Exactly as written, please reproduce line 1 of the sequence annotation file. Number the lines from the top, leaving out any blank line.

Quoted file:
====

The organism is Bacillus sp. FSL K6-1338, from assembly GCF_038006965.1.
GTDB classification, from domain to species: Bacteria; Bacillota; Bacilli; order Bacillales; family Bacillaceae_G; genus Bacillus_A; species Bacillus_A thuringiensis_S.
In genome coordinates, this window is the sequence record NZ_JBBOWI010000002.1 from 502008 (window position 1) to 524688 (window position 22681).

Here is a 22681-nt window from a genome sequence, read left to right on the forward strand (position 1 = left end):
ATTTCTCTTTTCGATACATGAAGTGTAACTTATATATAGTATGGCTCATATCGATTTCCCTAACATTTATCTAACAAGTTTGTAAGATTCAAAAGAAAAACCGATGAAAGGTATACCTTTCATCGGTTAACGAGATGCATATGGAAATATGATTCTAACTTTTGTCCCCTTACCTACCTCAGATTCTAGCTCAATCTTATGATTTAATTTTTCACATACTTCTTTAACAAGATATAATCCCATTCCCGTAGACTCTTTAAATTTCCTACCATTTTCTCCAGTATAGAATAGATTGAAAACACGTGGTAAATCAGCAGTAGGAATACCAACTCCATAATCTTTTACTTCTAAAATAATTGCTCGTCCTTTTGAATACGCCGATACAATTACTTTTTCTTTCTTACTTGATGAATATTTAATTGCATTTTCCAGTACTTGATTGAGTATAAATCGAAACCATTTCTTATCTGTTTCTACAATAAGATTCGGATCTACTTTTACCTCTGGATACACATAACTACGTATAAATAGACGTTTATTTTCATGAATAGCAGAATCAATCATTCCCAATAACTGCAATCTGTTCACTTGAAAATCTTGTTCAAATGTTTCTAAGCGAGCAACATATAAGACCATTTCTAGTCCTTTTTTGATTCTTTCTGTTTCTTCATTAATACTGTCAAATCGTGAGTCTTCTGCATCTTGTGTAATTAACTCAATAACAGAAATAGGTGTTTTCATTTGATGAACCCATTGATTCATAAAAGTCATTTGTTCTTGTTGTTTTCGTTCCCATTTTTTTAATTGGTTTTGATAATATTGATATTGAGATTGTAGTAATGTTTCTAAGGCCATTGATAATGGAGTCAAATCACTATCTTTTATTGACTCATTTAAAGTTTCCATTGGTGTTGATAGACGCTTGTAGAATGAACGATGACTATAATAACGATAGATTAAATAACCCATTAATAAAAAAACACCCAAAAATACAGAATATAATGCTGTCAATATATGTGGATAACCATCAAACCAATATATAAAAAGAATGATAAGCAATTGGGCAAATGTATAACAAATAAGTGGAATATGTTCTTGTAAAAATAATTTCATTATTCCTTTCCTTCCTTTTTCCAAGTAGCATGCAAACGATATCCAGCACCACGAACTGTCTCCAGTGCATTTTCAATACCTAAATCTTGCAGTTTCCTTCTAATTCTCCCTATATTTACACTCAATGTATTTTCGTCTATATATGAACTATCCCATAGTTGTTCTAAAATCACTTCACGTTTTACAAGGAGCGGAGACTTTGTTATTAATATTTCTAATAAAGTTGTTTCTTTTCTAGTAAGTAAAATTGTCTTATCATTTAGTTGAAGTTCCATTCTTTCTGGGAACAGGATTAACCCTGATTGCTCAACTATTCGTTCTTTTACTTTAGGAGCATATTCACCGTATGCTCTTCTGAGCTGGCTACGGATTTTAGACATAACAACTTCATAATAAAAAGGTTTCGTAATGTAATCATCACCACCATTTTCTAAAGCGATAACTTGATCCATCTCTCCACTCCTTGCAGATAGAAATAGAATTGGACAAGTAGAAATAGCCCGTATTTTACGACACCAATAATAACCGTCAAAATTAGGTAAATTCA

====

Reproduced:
The organism is Bacillus sp. FSL K6-1338, from assembly GCF_038006965.1.